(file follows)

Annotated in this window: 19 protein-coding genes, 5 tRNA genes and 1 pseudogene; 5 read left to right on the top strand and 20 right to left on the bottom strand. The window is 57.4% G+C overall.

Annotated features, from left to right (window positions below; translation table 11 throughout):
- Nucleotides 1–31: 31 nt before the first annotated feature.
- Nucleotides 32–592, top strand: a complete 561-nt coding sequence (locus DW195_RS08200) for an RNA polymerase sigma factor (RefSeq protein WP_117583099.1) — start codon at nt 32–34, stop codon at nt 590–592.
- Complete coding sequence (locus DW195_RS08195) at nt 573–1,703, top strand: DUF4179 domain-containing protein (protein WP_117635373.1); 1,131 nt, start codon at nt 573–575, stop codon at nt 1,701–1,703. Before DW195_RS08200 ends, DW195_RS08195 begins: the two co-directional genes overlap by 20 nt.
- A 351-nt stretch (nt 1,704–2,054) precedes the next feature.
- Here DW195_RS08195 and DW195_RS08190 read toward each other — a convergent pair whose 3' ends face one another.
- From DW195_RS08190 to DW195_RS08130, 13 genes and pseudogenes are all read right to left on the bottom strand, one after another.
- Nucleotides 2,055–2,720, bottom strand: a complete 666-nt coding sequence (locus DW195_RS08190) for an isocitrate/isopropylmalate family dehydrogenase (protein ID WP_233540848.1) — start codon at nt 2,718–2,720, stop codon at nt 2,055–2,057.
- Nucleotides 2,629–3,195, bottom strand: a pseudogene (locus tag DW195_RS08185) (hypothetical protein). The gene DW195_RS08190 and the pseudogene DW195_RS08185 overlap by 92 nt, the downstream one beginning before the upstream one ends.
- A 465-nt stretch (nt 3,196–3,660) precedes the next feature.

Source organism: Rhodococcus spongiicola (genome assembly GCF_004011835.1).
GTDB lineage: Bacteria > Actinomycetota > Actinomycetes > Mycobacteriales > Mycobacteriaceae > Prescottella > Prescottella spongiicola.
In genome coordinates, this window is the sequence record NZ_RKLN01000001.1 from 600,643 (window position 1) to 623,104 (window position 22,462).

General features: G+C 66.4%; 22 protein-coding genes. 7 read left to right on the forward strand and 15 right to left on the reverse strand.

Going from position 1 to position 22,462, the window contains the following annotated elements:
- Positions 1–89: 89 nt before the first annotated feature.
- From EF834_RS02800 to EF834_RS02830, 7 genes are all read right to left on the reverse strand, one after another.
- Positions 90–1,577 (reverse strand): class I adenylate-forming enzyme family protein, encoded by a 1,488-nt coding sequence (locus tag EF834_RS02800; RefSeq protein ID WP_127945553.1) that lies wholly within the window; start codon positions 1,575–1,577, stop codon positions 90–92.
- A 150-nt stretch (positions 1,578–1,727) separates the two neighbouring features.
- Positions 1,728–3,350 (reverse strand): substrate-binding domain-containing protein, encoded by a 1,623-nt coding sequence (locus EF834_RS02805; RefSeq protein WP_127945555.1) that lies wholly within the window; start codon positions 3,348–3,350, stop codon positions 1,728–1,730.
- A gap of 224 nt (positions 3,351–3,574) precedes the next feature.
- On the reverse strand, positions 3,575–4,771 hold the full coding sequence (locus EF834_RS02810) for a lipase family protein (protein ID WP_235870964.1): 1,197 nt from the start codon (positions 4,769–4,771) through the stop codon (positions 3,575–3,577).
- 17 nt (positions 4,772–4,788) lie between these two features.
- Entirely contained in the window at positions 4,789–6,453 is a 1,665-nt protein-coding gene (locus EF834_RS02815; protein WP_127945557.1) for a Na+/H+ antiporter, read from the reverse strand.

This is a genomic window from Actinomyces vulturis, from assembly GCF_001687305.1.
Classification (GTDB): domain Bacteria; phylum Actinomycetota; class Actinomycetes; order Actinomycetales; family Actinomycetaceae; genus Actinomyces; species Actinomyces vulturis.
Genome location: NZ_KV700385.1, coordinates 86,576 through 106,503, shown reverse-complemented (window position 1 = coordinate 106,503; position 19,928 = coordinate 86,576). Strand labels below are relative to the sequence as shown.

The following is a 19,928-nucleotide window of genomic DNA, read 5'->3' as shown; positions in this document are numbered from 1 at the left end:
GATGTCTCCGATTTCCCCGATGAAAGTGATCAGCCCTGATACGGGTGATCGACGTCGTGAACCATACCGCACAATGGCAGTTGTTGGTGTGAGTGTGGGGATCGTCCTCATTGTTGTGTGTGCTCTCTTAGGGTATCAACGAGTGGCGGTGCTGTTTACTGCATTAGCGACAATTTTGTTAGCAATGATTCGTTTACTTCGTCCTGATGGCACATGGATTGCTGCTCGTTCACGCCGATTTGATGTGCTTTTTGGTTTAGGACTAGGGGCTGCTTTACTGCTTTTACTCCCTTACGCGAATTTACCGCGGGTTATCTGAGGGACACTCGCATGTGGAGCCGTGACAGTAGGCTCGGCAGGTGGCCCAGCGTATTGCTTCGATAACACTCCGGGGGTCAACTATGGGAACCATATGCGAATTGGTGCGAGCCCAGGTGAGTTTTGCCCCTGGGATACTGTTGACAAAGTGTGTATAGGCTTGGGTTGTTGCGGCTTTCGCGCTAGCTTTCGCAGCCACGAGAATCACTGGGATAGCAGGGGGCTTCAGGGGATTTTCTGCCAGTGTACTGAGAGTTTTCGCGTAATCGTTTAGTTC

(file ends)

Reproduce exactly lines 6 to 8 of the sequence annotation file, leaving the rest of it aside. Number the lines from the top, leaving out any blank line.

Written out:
- A 351-nt stretch (nt 1,704–2,054) precedes the next feature.
- Here DW195_RS08195 and DW195_RS08190 read toward each other — a convergent pair whose 3' ends face one another.
- From DW195_RS08190 to DW195_RS08130, 13 genes and pseudogenes are all read right to left on the bottom strand, one after another.